While Weart suggests that nuclear fear may have helped prevent actual nuclear war, he sees more virtue in disengaging the imagery from the realities, especially when it comes to nuclear power versus fossil fuel pollution—particularly from coal-- that has already killed and sickened millions.

As Weart shows by his approach and this book's content, the response to atomic power involves facts and feelings, in many different combinations.  (Sometimes when the public felt they were being lied to, they were right.) Weart is frequently perceptive in both the more metaphorical areas and in the relationship of imagery to fact in both of the nuclear arenas--as well as in their relationship to each other. His writing voice is clear and with enough personality to carry reader interest and confidence.  Because he explores the topic to the depth required for understanding it--and our times--this is an important book.  Together with Nuclear Fear, and a few other books like DeGroot's The Bomb and  Lindquvist's A History of Bombing, it is indispensable to that understanding.         

Wednesday, December 05, 2012

2312: A Novel
by Kim Stanley Robinson

It’s 300 years in the future and planet Earth is predictably hot—“almost an ice-free planet,” with swaths of the northern hemisphere as hot as the equator now, and the oceans 11 meters higher. Florida is underwater and Manhattan is flooded but inhabited: the 24th century Venice. An attempted technological solution (to block sunlight) only led to faster catastrophe.

But humanity has also spread out to the farthest reaches of the solar system, establishing radically new civilizations on planets and moons, and inside hollowed-out asteroids. While Earth is ruled by “powerful nation-states that were also corporate conglomerates,” the outside worlds (great and small) are teeming with experiment and variety, fiercely independent and ingenious but beginning to cooperate in a new kind of economy. Humans are physically changing in response to their new habitations’ gravity and distance from the sun, as well as some genetic manipulation.

  Kim Stanley Robinson fans will recognize features of his other space-based tales (longevity treatments, other worlds as utopian experiments, artificial intelligence and its complications, even his previous vision of Mercury and to some extent of Mars) and science fiction fans will note echoes from Arthur C. Clarke (his “space elevator” technology) and George Zebrowski’s ground-breaking 1979 Macrolife (colonies inside asteroids.) But with a few new technological wrinkles he creates a plausible and expansive future that includes struggle and adventure.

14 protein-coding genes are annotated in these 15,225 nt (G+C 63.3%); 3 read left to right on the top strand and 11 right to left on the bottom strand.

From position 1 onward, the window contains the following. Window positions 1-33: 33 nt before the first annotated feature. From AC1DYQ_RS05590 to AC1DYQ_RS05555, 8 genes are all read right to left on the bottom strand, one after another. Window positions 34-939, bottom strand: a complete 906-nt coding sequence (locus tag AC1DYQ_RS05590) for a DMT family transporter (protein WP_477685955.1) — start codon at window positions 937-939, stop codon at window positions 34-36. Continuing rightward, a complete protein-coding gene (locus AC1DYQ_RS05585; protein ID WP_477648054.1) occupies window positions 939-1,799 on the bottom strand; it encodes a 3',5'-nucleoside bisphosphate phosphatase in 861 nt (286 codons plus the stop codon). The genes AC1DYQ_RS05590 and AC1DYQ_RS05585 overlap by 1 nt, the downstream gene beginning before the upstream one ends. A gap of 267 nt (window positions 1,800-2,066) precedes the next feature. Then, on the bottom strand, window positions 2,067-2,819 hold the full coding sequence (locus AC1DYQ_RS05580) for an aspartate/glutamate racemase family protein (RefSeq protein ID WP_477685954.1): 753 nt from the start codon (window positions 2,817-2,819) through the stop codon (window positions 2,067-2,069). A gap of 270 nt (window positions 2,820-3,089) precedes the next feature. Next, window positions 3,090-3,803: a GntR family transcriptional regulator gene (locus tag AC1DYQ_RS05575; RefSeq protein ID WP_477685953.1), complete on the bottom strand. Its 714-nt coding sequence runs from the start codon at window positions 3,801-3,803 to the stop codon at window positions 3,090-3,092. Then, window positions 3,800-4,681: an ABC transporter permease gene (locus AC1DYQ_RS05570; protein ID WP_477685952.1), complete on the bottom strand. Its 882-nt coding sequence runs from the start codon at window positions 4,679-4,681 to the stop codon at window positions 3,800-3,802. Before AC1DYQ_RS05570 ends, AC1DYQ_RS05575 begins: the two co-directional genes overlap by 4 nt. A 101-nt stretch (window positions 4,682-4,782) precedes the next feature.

Sure, his vision of new worlds of great variety and culture, replicating past Terran civilizations and tenderly nurturing animal species extinct on Earth, may tend towards the idealistic or at least hopeful. It seems just as possible that they would replicate suburbia. But ripples of plausible hope are what Kim Stanley Robinson brings to all the planets on the table.

Part of the plausibility is the story, full of conflict and conspiracy, centered on a mystery. Part of the pleasure of reading it is the central if unlikely love story, and Robinson’s unique feel for the natural world (or worlds) and of humans in the landscape. There is also a central revolutionary act to revive Earth that I won’t give away, but it’s unique in sci-fi, and uniquely KSR.

Robinson’s singular championing of the primal and the natural world does not prevent a hope for grand technologies that “could at last begin to overturn Jevons Paradox, which states that the better human technology gets, the more harm we do with it.” This is a long (561 pages) and richly imagined book-- not nearly as long as his Mars trilogy, but with some of the same qualities. With a literary background (including Theory), Robinson at the beginning of his career made a deliberate choice to bring literary intentions and quality to the genre of science fiction. This is yet another proof of that experiment’s ongoing success.